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HYDROGEN FUEL

Hydrogen Fuel
Hydrogen Fuel Advantages
Hydrogen Fuel Algae
Hydrogen Fuel Artificial Photosynthesis
Hydrogen Fuel Disadvantages
Hydrogen Fuel Electrolysis of Water
Hydrogen Fuel Natural Gas
Hydrogen Fuel Production
Hydrogen Fuel Renewable Energy
Hydrogen Fuel Sources

 

Hydrogen Fuel Sources

Among the most common hydrogen fuel sources utilized today are water, natural gas, and hydrogen rich chemicals. Most of the hydrogen production in the United States today actually utilizes natural gas, which is the main component of the steam reformation process.

It is expected that the use of steam reformation, and by extension, natural gas, will continue to be the main hydrogen fuel production method over the next few years. Nevertheless, various research studies are underway, all of which aim to produce hydrogen fuel from other sustainable resources.
water splitting

Among the processes up for consideration are fermentation, biological, solar thermal and photoelectrochemical water-splitting, biomass and waste conversion, and renewable electrolysis.

Today, one of the most promising fields of study in hydrogen fuel involve biological water splitting, which is essentially a process in which photosynthetic microbes are used to derive hydrogen from water by utilizing light energy. While such photobiological technologies are considered to be quite promising, one issue that has come up is the sensitivity of oxygen to the hydrogen-evolving enzyme system, mainly because the process results in the production of oxygen along with hydrogen.

Photoelectrochemical water splitting is now being heralded as a viable production alternative, since this is by far the most environmentally friendly way to produce hydrogen fuel. This process utilizes sunlight to split water into its hydrogen and oxygen components.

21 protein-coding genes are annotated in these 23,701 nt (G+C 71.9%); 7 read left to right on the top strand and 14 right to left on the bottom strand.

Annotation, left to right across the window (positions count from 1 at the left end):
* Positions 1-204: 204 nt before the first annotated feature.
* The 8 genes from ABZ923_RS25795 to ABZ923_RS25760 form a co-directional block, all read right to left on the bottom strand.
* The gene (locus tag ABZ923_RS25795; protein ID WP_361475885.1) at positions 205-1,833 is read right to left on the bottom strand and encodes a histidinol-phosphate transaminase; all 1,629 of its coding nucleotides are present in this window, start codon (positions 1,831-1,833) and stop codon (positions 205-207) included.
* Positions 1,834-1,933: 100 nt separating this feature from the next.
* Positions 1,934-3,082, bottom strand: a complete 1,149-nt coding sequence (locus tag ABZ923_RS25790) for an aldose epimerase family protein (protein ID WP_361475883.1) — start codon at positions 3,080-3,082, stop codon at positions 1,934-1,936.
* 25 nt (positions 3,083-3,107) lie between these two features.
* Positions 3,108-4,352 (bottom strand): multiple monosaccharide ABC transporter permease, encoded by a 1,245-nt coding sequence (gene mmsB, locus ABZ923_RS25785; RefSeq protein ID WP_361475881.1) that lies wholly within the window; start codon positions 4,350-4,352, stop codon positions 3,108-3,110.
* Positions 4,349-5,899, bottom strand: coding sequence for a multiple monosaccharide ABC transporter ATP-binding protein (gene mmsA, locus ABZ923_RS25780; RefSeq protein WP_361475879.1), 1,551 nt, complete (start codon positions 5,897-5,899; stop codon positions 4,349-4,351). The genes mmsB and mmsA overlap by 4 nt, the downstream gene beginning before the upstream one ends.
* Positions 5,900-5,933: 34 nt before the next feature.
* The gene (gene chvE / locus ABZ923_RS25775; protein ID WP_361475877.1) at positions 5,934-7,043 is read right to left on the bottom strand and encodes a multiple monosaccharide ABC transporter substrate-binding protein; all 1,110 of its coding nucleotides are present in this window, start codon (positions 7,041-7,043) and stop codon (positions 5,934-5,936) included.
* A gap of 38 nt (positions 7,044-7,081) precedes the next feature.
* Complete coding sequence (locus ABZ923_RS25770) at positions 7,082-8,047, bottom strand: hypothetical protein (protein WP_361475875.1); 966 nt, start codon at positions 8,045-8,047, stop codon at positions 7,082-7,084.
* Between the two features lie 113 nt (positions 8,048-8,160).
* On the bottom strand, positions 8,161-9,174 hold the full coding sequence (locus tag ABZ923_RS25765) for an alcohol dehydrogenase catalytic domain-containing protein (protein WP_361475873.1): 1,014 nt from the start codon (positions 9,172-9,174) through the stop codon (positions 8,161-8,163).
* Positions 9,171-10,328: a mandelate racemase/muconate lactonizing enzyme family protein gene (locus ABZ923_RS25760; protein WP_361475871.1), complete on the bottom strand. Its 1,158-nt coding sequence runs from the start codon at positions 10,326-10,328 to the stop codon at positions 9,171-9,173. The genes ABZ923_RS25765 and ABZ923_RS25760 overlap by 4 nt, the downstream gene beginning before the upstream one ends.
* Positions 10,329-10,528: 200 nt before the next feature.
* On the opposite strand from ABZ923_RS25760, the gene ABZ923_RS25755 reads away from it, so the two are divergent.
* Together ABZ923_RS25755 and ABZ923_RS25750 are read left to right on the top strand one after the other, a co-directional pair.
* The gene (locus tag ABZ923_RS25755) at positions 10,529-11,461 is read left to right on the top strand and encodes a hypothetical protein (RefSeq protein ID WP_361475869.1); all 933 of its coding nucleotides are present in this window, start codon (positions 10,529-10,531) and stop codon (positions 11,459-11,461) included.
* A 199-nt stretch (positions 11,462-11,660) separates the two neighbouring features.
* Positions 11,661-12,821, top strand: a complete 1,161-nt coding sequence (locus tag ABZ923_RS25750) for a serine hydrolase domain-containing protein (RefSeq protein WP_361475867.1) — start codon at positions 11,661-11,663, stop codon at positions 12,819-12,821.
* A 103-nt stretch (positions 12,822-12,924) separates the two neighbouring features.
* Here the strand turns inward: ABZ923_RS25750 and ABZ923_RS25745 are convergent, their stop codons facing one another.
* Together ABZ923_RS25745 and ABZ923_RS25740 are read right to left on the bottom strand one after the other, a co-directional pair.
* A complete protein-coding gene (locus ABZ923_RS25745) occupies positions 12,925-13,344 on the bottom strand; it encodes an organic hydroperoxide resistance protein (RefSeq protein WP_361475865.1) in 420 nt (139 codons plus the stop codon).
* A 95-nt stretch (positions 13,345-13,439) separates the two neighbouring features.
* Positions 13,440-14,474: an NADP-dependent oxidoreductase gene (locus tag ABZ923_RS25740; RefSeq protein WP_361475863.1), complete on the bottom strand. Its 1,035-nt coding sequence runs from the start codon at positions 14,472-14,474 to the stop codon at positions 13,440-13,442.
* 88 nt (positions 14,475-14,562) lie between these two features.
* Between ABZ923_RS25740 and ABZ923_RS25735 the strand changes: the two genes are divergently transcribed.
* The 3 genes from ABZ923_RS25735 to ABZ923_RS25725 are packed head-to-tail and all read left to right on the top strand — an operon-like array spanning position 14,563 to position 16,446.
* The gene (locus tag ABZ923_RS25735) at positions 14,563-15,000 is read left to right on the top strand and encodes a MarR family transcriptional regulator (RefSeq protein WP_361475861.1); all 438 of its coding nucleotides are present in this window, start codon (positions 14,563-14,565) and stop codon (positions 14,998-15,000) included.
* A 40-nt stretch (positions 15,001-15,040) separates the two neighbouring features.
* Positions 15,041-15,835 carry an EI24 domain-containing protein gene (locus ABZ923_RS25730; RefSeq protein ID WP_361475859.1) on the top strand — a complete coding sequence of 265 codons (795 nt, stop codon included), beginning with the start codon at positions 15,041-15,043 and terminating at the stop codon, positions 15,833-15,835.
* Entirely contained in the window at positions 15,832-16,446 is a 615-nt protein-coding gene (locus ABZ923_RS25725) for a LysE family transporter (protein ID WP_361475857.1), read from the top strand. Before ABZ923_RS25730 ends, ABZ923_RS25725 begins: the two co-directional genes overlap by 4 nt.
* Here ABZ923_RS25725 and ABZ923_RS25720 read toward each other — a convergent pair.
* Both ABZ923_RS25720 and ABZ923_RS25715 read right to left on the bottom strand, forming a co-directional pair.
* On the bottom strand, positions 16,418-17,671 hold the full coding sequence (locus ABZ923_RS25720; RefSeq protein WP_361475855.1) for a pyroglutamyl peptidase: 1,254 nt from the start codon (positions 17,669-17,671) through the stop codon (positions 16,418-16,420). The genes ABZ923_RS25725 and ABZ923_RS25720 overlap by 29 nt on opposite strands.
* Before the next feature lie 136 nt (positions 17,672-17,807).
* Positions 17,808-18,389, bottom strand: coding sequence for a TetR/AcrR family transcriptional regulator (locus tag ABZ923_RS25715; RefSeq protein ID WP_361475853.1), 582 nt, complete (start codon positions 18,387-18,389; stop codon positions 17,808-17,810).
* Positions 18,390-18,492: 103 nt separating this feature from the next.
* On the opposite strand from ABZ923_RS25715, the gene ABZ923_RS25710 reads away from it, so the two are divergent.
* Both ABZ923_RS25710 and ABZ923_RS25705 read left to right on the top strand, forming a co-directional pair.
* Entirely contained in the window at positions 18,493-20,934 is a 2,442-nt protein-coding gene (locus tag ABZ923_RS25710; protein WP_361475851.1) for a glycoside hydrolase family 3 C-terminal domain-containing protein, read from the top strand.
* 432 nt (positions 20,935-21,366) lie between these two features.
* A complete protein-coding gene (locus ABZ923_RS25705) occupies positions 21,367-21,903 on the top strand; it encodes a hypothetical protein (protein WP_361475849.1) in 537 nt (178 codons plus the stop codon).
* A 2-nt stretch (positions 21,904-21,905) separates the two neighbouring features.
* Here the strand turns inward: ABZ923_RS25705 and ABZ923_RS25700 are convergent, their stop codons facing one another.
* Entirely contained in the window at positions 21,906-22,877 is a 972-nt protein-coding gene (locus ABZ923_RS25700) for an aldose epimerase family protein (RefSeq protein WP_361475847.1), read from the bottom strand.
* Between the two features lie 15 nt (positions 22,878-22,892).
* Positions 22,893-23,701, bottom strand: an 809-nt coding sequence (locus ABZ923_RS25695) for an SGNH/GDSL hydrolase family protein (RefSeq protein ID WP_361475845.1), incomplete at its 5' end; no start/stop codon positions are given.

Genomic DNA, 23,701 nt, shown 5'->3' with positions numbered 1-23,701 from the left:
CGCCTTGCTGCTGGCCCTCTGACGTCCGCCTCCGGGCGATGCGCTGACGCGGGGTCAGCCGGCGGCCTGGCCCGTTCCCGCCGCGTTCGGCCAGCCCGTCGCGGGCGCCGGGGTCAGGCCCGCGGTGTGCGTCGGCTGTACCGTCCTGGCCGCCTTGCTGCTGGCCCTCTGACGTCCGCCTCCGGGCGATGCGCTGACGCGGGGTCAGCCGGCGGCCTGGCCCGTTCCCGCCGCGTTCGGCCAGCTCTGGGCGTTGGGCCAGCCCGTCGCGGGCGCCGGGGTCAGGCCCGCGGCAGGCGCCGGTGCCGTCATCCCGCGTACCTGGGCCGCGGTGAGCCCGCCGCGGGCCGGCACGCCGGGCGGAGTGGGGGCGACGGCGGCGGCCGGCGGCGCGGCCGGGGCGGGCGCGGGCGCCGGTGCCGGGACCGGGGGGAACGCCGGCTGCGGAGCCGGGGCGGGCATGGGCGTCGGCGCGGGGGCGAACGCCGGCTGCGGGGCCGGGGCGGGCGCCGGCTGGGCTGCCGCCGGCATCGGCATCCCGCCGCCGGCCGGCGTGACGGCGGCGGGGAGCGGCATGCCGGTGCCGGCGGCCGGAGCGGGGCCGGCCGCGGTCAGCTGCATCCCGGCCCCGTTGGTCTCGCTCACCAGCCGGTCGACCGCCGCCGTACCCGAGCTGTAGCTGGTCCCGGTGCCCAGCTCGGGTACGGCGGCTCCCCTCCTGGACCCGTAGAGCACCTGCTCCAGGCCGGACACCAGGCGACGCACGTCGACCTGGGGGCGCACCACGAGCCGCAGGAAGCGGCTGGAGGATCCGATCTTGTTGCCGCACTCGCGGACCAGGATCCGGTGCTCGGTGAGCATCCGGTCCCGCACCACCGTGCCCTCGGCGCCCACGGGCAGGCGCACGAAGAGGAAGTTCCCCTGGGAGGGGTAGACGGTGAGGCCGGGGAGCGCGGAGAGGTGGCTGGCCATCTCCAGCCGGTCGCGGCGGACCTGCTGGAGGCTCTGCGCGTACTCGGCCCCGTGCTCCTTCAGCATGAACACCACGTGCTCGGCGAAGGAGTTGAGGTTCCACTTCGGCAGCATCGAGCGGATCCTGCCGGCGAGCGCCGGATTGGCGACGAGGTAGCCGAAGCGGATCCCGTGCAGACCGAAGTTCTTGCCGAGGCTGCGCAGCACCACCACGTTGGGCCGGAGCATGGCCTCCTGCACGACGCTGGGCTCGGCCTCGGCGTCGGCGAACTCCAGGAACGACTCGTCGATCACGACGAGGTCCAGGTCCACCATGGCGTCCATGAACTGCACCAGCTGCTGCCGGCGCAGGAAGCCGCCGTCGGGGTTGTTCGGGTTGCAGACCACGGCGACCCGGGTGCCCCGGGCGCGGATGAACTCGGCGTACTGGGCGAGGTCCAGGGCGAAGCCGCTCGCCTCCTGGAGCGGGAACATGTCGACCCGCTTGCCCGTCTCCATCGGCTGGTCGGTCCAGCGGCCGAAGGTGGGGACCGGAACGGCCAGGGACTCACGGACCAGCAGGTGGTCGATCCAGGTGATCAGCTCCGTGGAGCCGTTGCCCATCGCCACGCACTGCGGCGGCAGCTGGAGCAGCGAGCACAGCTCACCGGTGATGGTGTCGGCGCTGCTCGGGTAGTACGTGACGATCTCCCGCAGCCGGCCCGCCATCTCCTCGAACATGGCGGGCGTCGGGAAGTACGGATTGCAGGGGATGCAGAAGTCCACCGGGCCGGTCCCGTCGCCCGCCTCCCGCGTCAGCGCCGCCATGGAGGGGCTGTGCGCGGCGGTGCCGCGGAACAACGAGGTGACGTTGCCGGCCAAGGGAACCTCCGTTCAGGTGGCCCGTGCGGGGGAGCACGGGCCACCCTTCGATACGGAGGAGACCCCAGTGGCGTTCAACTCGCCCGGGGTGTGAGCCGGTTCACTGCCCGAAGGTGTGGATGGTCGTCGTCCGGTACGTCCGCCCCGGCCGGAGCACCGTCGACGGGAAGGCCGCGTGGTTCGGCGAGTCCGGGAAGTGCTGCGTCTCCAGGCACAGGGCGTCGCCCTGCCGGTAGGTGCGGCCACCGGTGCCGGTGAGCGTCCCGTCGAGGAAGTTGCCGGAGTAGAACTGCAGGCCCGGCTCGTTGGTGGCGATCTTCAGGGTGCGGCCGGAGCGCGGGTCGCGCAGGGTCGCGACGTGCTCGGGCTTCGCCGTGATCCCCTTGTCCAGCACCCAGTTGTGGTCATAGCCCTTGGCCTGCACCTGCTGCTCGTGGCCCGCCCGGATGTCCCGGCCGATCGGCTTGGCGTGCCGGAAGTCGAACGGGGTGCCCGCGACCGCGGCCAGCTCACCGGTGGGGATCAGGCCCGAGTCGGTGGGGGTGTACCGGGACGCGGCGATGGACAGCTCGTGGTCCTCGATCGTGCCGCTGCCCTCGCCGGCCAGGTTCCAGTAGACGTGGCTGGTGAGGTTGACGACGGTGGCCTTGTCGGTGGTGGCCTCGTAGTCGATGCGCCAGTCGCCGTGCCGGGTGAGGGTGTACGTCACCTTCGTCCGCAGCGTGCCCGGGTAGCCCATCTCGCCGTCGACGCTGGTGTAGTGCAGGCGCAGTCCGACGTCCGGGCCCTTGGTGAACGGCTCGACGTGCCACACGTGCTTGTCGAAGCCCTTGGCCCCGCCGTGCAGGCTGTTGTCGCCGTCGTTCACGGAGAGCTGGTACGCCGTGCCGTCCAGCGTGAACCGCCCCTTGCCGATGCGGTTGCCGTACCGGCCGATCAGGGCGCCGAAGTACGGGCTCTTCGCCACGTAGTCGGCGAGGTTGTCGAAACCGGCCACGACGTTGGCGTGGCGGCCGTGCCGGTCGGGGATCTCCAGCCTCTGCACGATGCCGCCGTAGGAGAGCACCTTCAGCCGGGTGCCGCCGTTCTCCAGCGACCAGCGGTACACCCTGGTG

This method of hydrogen fuel production largely sidesteps the cost and difficulty associated with traditional solar-to-hydrogen conversion methods, and it is has been estimated to be as much as 12.4-percent more efficient. Further research in this area involves pinpointing more efficient and less costly materials that are better able to withstand the stresses of being submerged in water.

Some other promising sources of hydrogen fuel are biomass and other similar waste matter. Using these waste products, hydrogen fuel can be produced by way of a pyrolysis process, which essentially involves gasifying biomass and consumer waste products such as peanut shells, plastic, grease and biomass that is produced specifically for such purposes.

This process results in the production of a liquid bio-oil, which contains substances that can further be processed in order to derive a variety of chemicals and fuels, hydrogen being only one of them.

Water is of course a widely available source of hydrogen-and subsequently, of hydrogen fuel-via a process called solar thermal water splitting. This process involves the use of sunlight, which when concentrated produces temperatures sufficient to split methane into its hydrogen and carbon components. This process has been earmarked as one of the most environmentally friendly ways to produce hydrogen fuel.

While solar power as an energy source is of course prone to variances, the high reaction rate of these processes means that hydrogen fuel is also produced at a much more efficient rate, and this makes solar thermal water splitting a viable hydrogen fuel production method in spite of its inherent drawbacks.

 
 
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